cmix is a lossless data compression program aimed at optimizing compression ratio at the cost of high CPU/memory usage. It gets state of the art results on several compression benchmarks. cmix is free software distributed under the GNU General Public License.

cmix works in Linux, Windows, and Mac OS X. At least 32GB of RAM is recommended to run cmix. Feel free to contact me at if you have any questions.

GitHub repository:


Source Code Release Date Windows Executable November 4, 2023 August 29, 2021 August 1, 2019 March 24, 2019 October 3, 2018 May 5, 2018 October 20, 2017 April 24, 2017 November 7, 2016 July 3, 2016 May 30, 2016 April 8, 2016 November 10, 2015 February 4, 2015 September 2, 2014 August 13, 2014 July 23, 2014 June 27, 2014 May 29, 2014 April 13, 2014


Corpus Original size
Compressed size
Compression time
Memory usage
calgary.tar 3152896 536882 2645.67 21228024
silesia 211938580 28302847
enwik6 1000000 175005 773.73 20939644
enwik8 100000000 14760552 65302.38 22852788
enwik9 1000000000 109877715 621780.5 31650128

Compression and decompression time are symmetric. The compressed size can vary slightly depending on the compiler settings used to build the executable.

External Benchmarks

Silesia Open Source Compression Benchmark

File Original size
Compressed size
dickens 10192446 1810680
mozilla 51220480 6639319
mr 9970564 1827572
nci 33553445 779685
ooffice 6152192 1224794
osdb 10085684 1965139
reymont 6627202 705620
samba 21606400 1596282
sao 7251944 3727109
webster 41458703 4287952
xml 5345280 234827
x-ray 8474240 3503868

Calgary Corpus

File Original size
Compressed size
BIB 111261 17264
BOOK1 768771 174520
BOOK2 610856 106519
GEO 102400 42806
NEWS 377109 76889
OBJ1 21504 7052
OBJ2 246814 40256
PAPER1 53161 10877
PAPER2 82199 17246
PIC 513216 21889
PROGC 39611 8238
PROGL 71646 8851
PROGP 49379 6167
TRANS 93695 10040

Canterbury Corpus

File Original size
Compressed size
alice29.txt 152089 31257
asyoulik.txt 125179 29585
cp.html 24603 4765
fields.c 11150 1921
grammar.lsp 3721 778
kennedy.xls 1029744 7960
lcet10.txt 426754 73742
plrabn12.txt 481861 112726
ptt5 513216 21889
sum 38240 6867
xargs.1 4227 1128


I started working on cmix in December 2013. Most of the ideas I implemented came from the book Data Compression Explained by Matt Mahoney.

cmix uses three main components:

  1. Preprocessing
  2. Model prediction
  3. Context mixing

The preprocessing stage transforms the input data into a form which is more easily compressible. This data is then compressed using a single pass, one bit at a time. cmix generates a probabilistic prediction for each bit and the probability is encoded using arithmetic coding.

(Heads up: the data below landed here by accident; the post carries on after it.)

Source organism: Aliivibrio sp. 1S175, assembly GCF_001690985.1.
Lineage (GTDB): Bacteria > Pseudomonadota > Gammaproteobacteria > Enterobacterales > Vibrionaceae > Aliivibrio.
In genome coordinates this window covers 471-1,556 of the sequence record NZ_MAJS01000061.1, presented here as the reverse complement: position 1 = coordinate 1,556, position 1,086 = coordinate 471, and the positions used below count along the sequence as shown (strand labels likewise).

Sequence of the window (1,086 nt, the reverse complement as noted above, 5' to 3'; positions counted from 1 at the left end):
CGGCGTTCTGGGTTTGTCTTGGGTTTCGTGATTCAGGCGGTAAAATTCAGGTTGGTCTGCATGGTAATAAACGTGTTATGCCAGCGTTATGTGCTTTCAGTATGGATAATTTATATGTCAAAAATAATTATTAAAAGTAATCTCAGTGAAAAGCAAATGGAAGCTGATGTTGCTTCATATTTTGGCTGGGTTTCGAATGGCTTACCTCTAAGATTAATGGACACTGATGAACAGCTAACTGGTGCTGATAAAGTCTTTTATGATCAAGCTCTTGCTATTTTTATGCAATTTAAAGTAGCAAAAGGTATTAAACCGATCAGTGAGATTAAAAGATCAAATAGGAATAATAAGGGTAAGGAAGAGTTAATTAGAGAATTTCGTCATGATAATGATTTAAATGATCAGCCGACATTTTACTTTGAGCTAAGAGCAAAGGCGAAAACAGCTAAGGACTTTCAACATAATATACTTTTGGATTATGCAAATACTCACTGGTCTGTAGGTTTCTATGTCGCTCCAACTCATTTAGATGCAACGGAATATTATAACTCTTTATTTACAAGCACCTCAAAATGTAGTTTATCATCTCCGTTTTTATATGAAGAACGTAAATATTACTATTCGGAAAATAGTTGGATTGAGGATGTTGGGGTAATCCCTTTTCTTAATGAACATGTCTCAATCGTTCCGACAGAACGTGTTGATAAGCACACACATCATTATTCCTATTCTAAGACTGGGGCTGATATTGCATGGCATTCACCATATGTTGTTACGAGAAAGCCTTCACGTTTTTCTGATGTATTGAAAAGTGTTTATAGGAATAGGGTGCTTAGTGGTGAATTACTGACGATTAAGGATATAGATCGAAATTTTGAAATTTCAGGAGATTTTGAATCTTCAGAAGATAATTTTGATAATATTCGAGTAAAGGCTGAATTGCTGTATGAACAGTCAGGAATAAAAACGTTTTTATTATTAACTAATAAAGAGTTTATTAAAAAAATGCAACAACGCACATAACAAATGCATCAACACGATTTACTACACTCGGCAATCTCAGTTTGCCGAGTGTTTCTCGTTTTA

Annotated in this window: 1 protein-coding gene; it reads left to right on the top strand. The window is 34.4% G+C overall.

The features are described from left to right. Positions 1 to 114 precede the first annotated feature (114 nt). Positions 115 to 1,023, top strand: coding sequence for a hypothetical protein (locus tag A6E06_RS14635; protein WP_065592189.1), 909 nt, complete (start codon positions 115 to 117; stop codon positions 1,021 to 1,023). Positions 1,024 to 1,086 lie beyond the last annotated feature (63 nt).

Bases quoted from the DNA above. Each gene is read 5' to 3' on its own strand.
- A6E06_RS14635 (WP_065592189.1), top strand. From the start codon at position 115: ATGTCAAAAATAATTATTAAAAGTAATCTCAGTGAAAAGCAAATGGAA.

cmix uses an ensemble of independent models to predict the probability of each bit in the input stream. The model predictions are combined into a single probability using a context mixing algorithm. The output of the context mixer is refined using an algorithm called secondary symbol estimation (SSE).




cmix uses a transformation on three types of data:

  1. Binary executables
  2. Natural language text
  3. Images

The preprocessor uses separate components for detecting the type of data and actually doing the transformation.

For images and binary executables, I used code for detection and transformation from the open source paq8pxd program.

I wrote my own code for detecting and transforming natural language text. It uses an English dictionary and a word replacing transform. The dictionary comes from the phda Hutter prize entry and is 415,377 bytes.

As seen on the Silesia benchmark, additional preprocessing using the precomp program can improve cmix compression on some files.

Model Prediction

cmix v20 uses a total of 2,090 independent models. There are a variety of different types of models, some specialized for certain types of data such as text, executables, or images. For each bit of input data, each model outputs a single floating point number, representing the probability that the next bit of data will be a 1. The majority of the models come from other open source compression programs: paq8l, paq8pxd, and fxcm.

LSTM Mixer


The byte-level mixer uses long short-term memory (LSTM) trained using backpropagation through time. It uses Adam optimization with layer normalization and learning rate decay. The LSTM forget and input gates are coupled. I created two other projects which compress data using only LSTM: lstm-compress and tensorflow-compress. Their results are posted on the Large Text Compression Benchmark.

Context Mixing


cmix uses a similar neural network architecture to paq8. This architecture is also known as a gated linear network. cmix uses three layers of weights.

Comparison to PAQ8

cmix shares many similarities to the PAQ8 family of compression programs. There are many different branches of PAQ8. Here are some of the major differences between cmix and other PAQ8 variants:


Thanks to AI Grant for funding cmix.

cmix uses ideas and source code from many people in the data compression community. Here are some of the major contributors: